Several months ago, I paid a visit to my late mother’s sister who was in her 80s. I was concerned that she would not recognize me after being told that she had dementia. To my relief, when she saw me, she immediately called out my pet name and talk in her usual manner. I understand that Alzheimer patients remember about things in the past but not recent events. Seemingly everyone I know has come into contact with or know someone who suffers from Alzheimer so much so that I have become particularly conscious of my own absent mindedness when I misplace or cannot recall things. I have to prevent myself from becoming a paranoia as I feel worrying affects one’s mental fitness and instead of making progress one may regress unknowingly. Growing old is not easy and definitely not a curious case of Benjamin Button.
Woody Allen has been famously quoted to say, “In my next life I want to live my life backwards. You start out dead and get that out of the way. Then you wake up in an old people's home feeling better every day. You get kicked out for being too healthy, go collect your pension, and then when you start work, you get a gold watch and a party on your first day. You work for 40 years until you're young enough to enjoy your retirement. You party, drink alcohol, and are generally promiscuous, then you are ready for high school. You then go to primary school, you become a kid, you play. You have no responsibilities, you become a baby until you are born. And then you spend your last 9 months floating in luxurious spa-like conditions with central heating and room service on tap, larger quarters every day and then Voila! You finish off as an orgasm!” That is wishful thinking indeed.
I had a fabulous time counting down 2012 and welcoming 2013. The month of January was highlighted by catching some of the great display of tennis matches at the Australian Open on television. The said month was also marked by the departure of a family member who lived till the ripe old age of 92 and followed by funeral rites and rituals. I was glad to go on a vacation during the Lunar New Year season. When Chinese New Year came and gone in February, I tried not to feel panicky because I still had not done much writing although I could say I had my office work to attend to and a routine to get back to. While January had not been uneventful, February had been fun and leisure most of the time, as the last hour of February slipped by, I felt I was not exactly having a phenomenal start for 2013 because I had not got on track with my work and made progress in what I really liked to do in the new year. My wish list remains a wish list.
Then came March when I found the hot and muggy weather almost unbearable, I was still far from settling into a writing routine. The odd thing about air-conditioning is that it does not work well when you need it most . When you are all bothered with the heat, you are just bothered with the heat until you consciously snap yourself out of it and ask, “ Is it really the heat that is bothering you or you are just making excuses because you know you cannot focus? After all if the weather gets too cold , your brains freeze and the brains cannot work either.”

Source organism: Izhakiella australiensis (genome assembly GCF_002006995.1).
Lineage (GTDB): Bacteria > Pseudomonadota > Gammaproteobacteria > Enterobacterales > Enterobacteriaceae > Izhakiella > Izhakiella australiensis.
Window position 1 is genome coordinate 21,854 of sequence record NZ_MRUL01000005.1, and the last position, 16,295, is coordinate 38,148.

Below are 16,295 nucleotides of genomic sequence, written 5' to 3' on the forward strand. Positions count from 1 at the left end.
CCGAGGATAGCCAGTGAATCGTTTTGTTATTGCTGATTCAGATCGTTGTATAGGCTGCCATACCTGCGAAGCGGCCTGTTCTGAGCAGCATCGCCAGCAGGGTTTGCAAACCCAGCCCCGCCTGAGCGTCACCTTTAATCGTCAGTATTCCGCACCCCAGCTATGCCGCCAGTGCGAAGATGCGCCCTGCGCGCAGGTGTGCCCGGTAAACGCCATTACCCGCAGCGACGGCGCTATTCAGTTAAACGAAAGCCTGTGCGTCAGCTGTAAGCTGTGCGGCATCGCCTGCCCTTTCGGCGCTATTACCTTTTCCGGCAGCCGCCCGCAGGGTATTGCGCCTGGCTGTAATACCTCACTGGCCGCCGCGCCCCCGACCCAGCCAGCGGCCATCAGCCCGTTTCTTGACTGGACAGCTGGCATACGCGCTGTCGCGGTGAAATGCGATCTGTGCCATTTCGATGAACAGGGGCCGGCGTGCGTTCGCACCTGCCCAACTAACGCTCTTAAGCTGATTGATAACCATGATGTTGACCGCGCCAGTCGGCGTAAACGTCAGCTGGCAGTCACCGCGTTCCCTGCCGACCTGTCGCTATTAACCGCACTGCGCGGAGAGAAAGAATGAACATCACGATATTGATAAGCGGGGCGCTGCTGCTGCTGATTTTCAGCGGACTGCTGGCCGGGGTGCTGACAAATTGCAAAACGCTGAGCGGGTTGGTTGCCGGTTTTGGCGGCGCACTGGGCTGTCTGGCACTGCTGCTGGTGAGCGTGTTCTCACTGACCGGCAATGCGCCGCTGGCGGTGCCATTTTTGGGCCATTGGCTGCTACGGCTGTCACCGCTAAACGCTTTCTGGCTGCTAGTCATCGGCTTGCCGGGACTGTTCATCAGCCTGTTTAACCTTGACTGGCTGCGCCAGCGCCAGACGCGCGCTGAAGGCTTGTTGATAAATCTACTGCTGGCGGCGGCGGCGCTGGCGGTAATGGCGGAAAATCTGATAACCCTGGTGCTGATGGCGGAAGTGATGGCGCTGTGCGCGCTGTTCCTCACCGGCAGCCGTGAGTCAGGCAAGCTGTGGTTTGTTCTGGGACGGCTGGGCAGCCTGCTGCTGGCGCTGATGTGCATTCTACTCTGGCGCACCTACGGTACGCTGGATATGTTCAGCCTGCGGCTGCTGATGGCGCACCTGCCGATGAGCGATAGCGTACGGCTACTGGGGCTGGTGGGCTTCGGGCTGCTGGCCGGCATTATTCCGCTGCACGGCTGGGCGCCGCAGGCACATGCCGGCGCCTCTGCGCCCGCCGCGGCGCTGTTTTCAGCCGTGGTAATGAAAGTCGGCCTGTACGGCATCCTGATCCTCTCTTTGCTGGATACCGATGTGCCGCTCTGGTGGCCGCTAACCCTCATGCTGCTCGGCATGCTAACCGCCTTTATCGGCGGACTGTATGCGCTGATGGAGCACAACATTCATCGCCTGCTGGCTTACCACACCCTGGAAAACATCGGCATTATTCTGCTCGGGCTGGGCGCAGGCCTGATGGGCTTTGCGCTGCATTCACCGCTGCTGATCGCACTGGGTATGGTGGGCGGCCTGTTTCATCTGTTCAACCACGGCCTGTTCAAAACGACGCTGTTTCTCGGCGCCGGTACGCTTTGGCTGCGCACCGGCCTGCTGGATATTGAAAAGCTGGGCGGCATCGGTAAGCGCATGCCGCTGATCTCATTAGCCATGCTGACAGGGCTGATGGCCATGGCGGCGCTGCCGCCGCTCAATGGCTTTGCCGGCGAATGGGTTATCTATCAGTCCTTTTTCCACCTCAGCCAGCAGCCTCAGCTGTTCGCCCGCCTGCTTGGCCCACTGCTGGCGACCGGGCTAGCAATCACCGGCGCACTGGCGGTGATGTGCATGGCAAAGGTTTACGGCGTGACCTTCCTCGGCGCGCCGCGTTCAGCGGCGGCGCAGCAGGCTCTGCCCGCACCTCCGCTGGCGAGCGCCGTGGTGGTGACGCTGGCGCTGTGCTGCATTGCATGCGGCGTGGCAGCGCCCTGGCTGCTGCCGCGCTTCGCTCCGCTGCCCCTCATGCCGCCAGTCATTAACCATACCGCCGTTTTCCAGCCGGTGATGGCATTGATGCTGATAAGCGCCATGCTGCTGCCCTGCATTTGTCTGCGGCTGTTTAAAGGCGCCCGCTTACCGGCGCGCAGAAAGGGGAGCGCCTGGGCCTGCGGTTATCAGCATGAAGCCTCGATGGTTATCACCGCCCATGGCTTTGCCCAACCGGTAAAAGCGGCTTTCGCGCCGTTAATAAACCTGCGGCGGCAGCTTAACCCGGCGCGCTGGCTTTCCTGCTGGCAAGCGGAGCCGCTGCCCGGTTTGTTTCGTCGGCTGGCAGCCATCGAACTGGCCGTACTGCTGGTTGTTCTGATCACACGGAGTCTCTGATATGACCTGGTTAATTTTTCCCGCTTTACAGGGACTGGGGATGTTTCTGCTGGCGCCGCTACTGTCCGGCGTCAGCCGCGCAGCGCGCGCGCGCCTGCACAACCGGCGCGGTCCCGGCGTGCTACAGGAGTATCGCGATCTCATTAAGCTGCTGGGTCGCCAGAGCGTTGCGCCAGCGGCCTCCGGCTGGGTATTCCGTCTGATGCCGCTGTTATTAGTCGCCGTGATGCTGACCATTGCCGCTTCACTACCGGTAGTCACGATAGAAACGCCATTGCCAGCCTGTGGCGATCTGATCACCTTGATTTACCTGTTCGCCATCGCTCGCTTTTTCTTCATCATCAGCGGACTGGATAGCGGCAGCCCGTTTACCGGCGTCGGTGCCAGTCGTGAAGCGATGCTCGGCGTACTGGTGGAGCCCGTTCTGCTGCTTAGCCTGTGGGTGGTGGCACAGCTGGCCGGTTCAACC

The April month will not go uneventful. Following the dissolution of the parliament last week, the town will soon be plastered with ugly election posters, politicians will be blaring out promises in their speeches so loudly and fervently that you sincerely hope they will keep . Surely they must know that actions speak louder than words.
A couple of weeks ago, a close friend and her partner returned to Penang for a visit. They decided to quit what they were doing abroad as they were not happy doing what they were doing. They had not quite figured out what they would like to do next. Then on a short notice, his plans had to be put on hold as his mother had been admitted to the hospital and he had to fly home. I tend to believe that often when things happen, they somehow lead us to the next thing that probably will have some connection with where you are meant to be. However our optimism cannot be at its optimum when we are clueless as to what will happen next.
The point is, as our resolve begins to crumble and patience is weighing thin, when we no longer believe that life is infinite possibilities, we should perhaps just live in the moment and take one step at a time. In the novel “Dance Dance Dance” written about a protagonist who was trapped in the advanced capitalist mayhem, Haruki Murakami wrote : “Dance, the Sheep Man said. Dance in tip-top form. Dance so it keeps spinning.” Haruki wrote : “ My awareness of things around me had sharpened. I was moving forward intently, one step at a time. I had a focus, a goal. Which somehow, quite naturally, lightened my step, almost gave me soft-shoe footwork. This was a good sign. Dance. Keep in step, light but steady. Freshen up, maintain where this was leading me to next. Had to make sure I stayed in this world.”
A pragmatic mind can be peppered with some optimism so that the reality is far from bleak. Since I cannot fast forward and see what is in store , while nobody is going to slip a million ringgit into my account and I will not have an uncle who has left me a vineyard in France , I might like to hold on to my dreams for they are necessary indulgence.